Most scientists trying to understand the evolution of birds depend almost entirely on the fossil record.
Not Bhart-Anjan Bhullar.
The paleontologist at Yale University and University of Chicago is trying to learn more about the evolutionary stepping stones that led from dinosaurs to birds by altering the molecular makeup of modern fowl so they exhibit ancient attributes.
Remarkably, the new research, published this week in the journal Evolution, reveals you can give rise to reptilian snouts simply by inhibiting a select few genes in chickens. Knock out the beak, and a snout pops up in its place.
"We've demonstrated a part of the underlying molecular mechanism in the evolutionary transition - the characteristic bird face," Bhullar told CBS News.
He and his colleagues set out to understand the genetic underpinnings of the evolutionary transformation that led to dinosaur snouts turning into bird beaks. They devised an approach that could be used to explain other evolutionary transformations, such as changes leading to origins of mammals or the transition of fish to four-legged animals.
"The technique allows us to address very dramatic evolutionary changes on a large scale," said Harvard developmental biologist Arhat Abzhanov, a co-leader of the study who has worked on the evolution of birds including Darwin's finches. "By using this combination of understanding morphology, understanding development and being able to do functional experiments, we can take on any interesting questions of evolutionary biology."
Before they reached the lab, the team first did a quantitative analysis of the fossil record to understand the difference in the facial structure between birds and their ancestors. Then they searched for shifts in the gene expression that correlated with this transition, looking at the embryos of birds and reptiles including alligators, lizards and turtles, which are their closest living relatives.
"Birds were distinctive in having an additional patch of gene expression right in the middle of the face which sort of echoes the median bird beak," Bhullar said.
The team "took out the patch" of molecules located in the face from chicken embryos and incubated the eggs. The embryos developed with a snout and palate similar to their dinosaur ancestors, such as Velociraptor and Archaeopteryx.
"Even later on when the skeleton developed, it had ancestral form that looked like a non-bird reptiles," Bhullar said.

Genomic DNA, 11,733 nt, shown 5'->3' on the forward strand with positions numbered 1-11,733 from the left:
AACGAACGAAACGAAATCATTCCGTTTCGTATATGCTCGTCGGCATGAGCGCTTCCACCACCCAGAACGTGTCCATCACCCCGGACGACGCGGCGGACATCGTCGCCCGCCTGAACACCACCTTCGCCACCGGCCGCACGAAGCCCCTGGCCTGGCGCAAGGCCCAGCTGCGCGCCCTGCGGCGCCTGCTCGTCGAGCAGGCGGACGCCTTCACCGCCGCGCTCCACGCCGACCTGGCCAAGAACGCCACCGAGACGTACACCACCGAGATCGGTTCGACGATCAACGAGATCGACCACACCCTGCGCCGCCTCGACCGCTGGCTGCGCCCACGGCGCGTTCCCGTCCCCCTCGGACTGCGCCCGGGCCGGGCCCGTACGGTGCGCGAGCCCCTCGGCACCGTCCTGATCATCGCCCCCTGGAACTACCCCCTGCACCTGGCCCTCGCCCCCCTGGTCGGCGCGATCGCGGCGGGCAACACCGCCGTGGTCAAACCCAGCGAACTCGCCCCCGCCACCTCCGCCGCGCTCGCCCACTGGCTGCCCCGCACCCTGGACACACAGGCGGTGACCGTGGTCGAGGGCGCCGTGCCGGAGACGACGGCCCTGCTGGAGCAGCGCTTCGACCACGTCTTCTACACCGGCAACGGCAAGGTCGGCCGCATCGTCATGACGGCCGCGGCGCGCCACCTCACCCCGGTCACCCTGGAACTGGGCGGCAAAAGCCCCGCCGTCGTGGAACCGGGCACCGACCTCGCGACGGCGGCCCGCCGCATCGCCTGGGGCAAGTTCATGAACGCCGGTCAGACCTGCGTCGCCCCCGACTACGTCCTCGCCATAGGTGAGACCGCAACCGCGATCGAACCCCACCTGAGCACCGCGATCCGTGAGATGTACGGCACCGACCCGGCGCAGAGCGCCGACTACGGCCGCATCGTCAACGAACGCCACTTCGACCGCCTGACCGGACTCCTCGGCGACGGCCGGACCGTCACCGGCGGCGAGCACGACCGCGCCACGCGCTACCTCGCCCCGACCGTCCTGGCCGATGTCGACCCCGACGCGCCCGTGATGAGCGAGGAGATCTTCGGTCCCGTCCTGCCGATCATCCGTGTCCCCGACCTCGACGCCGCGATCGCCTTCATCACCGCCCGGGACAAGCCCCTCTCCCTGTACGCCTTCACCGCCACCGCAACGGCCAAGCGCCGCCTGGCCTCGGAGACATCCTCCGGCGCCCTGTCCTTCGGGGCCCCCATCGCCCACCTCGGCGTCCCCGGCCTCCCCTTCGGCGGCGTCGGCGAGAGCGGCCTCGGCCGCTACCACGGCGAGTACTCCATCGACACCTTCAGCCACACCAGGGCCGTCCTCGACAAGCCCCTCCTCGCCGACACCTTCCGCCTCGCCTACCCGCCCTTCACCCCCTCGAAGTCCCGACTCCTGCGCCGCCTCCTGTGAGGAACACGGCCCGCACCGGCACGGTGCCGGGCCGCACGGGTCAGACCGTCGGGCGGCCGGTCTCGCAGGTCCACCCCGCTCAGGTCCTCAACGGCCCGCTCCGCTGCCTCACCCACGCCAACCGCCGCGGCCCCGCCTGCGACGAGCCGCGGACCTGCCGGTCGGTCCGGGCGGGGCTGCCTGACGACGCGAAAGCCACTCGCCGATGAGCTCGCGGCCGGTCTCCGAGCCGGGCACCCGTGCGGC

In being the first to conduct a successful reversion of a bird's skull features, Bhullar was careful to say their motivation was not to create a "dino-chicken for the sake of it," or to emulate the plot line of the upcoming Hollywood movie "Jurassic World." On the contrary, he prevented any of the manipulated chicks from hatching.
"They could have hatched but we did not hatch them. We had already answered our question at that point," he said. "As soon as we saw that taking out the bird-specific molecular activity, we could generate an ancestral form of the skeleton, we were satisfied with the results."
Bhullar acknowledge that allowing the embryo to reach full term would have carried ethical implications, since they may not have been equipped to survive in the modern world, or perhaps even eat with their modified mouths.
"If we were considering hatching them, we would have to think very carefully about how they would have got on, how they would feed," he said. "Probably they would have been OK because the modifications were subtle, more subtle than the modifications to chickens by hobbyist breeders over the past couple of hundred years."
Molecular biologist Jack Horner, who wrote the 2009 book "How to Build a Dinosaur" and is working on his own dino-chicken project at Montana State, called the study "very exciting."
"Neither are really steps toward a Jurassic Park, but do hold promise of us one day being able to retro-engineer a bird back to an animal very similar to an extinct dinosaur," he said of the two projects. "That is not to say we will bring actual dinosaurs back, but that we will create creatures that look like extinct species."
As for ethical concerns, Horner said they would be no different than any others involved with "simple genetic engineering."
"Breeding a Chihuahua from a wolf is an excellent example," he said. "Basically the kind of research published by Bhullar and colleagues is accomplished on one individual embryo at a time, and therefore doesn't change the DNA of a species."
But could this approach lead to a dino-chicken one day walking around a theme park? Not for a while, Bhullar said.
"I would say we are 15 years out from seeing anything like a truly genetically-modified animal that has significant number of non-avian, dinosaur features," he said, adding that one of the bottlenecks is understanding the "very complex gene network behind every feature in birds."
"We looked at two or three genes and there are hundreds probably in just the beak region. We are scratching the surface," he said.
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